I'ANSON international

Notes on Heraldry

The Right to Arms

Information quoted from the College of Arms:

In heraldic law, one is entitled to Arms by inheritance if one can prove a direct male line descent from an ancestor who is himself on official record as being entitled to Arms. There is no such thing as a "Coat of Arms for a surname". Many families of the same name may bear different Arms, while others of that name may have no right to any Arms. An Officer of Arms can only certify a person as armigerous if that person's right is on record in the Official Registers of the College.
Mistakes happen even amongst those who should know better. For example, the book Armorial Families (author?), 7th edition states that the most recent bearer of the I'Anson coat of arms was William Andrew I'Anson (possibly true), but his address was given as Highfield House, Norton, Malton, Yorks (definitely not true since this was the address of William I'Anson of the horseracing branch, who was certainly not authorised to bear these arms, since the source of his line has not yet been found to connect even with the 'main' Family Tree). .

Coat of Arms: 

  • The name is derived from the 13th-century fashion of applying armorial bearings to a surcoat. (see Thomas Woodcock and John Martin Robinson, "The Oxford Guide to Heraldry" [1988])
  • Heraldic matters are controlled by The College of Arms, Queen Victoria Street, London EC4V 4BT, which has a fine collection of pedigrees of Armorial families. . . . The Heraldry Society, 44-45 Museum Street, London WC1A 1LH, specialises in Heraldic studies.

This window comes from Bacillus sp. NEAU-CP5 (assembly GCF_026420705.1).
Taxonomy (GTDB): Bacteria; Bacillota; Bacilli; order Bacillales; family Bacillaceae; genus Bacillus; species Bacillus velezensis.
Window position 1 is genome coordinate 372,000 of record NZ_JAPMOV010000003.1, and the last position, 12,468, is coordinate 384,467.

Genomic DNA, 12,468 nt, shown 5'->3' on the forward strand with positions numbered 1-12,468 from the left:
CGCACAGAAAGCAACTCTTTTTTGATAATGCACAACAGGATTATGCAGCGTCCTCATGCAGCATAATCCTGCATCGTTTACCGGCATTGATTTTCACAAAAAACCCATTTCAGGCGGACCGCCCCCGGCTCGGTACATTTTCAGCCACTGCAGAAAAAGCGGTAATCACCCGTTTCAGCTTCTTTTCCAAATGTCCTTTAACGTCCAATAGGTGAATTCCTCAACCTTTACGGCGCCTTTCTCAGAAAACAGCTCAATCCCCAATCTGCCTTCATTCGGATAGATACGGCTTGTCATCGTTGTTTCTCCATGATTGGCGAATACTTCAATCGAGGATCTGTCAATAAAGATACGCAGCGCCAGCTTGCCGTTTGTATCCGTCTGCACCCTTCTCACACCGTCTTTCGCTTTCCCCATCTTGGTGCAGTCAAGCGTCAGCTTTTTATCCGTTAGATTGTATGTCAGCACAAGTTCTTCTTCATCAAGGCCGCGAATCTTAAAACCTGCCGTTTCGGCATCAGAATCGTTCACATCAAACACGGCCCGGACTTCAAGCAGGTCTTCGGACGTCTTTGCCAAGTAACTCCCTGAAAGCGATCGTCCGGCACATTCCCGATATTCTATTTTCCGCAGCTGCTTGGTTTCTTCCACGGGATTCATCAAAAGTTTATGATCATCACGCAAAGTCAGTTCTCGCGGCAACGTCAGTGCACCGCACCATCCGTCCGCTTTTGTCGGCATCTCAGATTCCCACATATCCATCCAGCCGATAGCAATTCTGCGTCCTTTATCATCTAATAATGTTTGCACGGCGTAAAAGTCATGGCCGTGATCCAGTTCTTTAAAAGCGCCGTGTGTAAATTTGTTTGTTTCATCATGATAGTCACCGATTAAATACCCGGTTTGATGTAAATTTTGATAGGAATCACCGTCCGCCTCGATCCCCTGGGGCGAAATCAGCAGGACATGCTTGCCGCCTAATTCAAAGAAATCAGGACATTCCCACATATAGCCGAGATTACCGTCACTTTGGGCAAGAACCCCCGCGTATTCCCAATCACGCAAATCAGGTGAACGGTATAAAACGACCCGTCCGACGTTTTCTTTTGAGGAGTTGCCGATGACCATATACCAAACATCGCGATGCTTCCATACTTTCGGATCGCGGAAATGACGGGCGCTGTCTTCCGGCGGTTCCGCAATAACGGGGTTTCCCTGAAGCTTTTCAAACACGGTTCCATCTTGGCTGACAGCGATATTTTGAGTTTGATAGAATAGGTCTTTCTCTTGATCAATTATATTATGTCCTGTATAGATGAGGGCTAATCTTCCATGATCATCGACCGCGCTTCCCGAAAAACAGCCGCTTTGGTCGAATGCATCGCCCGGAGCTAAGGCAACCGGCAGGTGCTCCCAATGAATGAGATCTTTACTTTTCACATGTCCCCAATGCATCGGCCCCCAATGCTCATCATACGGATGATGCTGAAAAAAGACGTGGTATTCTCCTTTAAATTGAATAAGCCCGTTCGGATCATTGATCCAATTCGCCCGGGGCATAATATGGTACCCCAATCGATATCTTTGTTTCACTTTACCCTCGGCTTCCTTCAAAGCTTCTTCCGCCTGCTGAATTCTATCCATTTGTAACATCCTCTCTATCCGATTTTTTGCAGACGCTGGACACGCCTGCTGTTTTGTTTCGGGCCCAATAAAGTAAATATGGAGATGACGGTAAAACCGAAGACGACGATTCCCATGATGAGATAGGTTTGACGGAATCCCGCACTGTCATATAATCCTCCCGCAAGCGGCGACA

NB. Unauthorised or mistaken use of arms causes confusion. A common mistake is to assume that all people with the same surname are entitled to the same coat of arms.
    Papworth's Ordinary of British Armorials . . . lists most known coats of arms according to 'Ordinaries' or 'charges' on the shields. Thus if axes appear on the arms, you look up 'axes' in the book and there you will find them listed and described. 

Heralds' Visitations 15th-17th Centuries

  • In the 15thC the Senior Heralds, known as Kings of Arms, were given the right to grant arms. The heralds began to comile registers both of the arms already in use and those they had granted. Early in the 16thC conditions became more stringent when certain property requirements had to be proven before a grant of arms would be approved.
  • From 1530 onwards, at intervals of about 30 years, the Heralds made tours of the country to examine gentlemen's claims; they took account of records of previous visitations, family muniments and traditions before allowing a claim.
  • The Herald was empowered "to put down or otherwise deface at his discretion" all unlawful arms, crests, cognizances, and devices. "in plate, jewels, paper, parchment, windows, gravestones and monuments or elsewhere wheresoever they be set or placed". 
  • They could also summon before them any person who had unlawfully "usurped and taken upon him any name or title of honour or dignity as esquire, gentleman or other".
  • Visitations continued until 1686. The Harleian Society has printed copies of visitation pedigrees, although some of them are suspect! Nevertheless, many of them are genealogical records of value.
See G. D. Squibb, "Visitation Pedigrees and the Genealogist" in Genealogy Magazine Vol.13 No.8 (Dec.1960). This has subsequently been published by Phillimore (1965) and Pinhorns (1978). 
. The notes and information summarised here are mainly quoted from: 
David Hey, "The Oxford Companion to Local and Family History," 1996 
Pauline Saul, "The Family Historian's Enquire Within" 5th ed. 1995 

Further Useful Bibliography

  • Stephen Friar, "A New Dictionary of Heraldry" (1987, Alphabooks)
  • Stephen Friar, "Heraldry for the Local Historian and Genealogist"
  • Peter Summers, "How to Read a Coat of Arms" (1986, A and C Black)
  • "Heraldry Can Be Fun" (FFHS publication)
  • "The Observer's Book of Heraldry" (publ. Frederick Warne)
There are many other useful books readily available in libraries on various aspects of heraldry.